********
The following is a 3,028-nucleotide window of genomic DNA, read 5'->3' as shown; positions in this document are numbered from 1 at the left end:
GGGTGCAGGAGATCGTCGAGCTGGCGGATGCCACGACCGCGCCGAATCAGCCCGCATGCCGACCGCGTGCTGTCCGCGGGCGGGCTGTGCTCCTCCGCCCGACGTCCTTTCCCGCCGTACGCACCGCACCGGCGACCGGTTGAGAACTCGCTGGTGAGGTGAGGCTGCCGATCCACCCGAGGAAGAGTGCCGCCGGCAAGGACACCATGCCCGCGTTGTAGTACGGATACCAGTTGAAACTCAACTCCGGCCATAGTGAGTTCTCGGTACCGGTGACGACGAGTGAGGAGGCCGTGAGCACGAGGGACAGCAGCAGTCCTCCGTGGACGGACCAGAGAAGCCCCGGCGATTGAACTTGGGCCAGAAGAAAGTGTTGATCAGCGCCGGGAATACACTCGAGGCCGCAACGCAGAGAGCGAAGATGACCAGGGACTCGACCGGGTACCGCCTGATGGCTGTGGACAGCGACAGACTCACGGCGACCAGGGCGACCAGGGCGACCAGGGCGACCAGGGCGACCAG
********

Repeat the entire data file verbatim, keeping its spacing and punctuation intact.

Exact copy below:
The following is a 3,028-nucleotide window of genomic DNA, read 5'->3' as shown; positions in this document are numbered from 1 at the left end:
GGGTGCAGGAGATCGTCGAGCTGGCGGATGCCACGACCGCGCCGAATCAGCCCGCATGCCGACCGCGTGCTGTCCGCGGGCGGGCTGTGCTCCTCCGCCCGACGTCCTTTCCCGCCGTACGCACCGCACCGGCGACCGGTTGAGAACTCGCTGGTGAGGTGAGGCTGCCGATCCACCCGAGGAAGAGTGCCGCCGGCAAGGACACCATGCCCGCGTTGTAGTACGGATACCAGTTGAAACTCAACTCCGGCCATAGTGAGTTCTCGGTACCGGTGACGACGAGTGAGGAGGCCGTGAGCACGAGGGACAGCAGCAGTCCTCCGTGGACGGACCAGAGAAGCCCCGGCGATTGAACTTGGGCCAGAAGAAAGTGTTGATCAGCGCCGGGAATACACTCGAGGCCGCAACGCAGAGAGCGAAGATGACCAGGGACTCGACCGGGTACCGCCTGATGGCTGTGGACAGCGACAGACTCACGGCGACCAGGGCGACCAGGGCGACCAGGGCGACCAGGGCGACCAG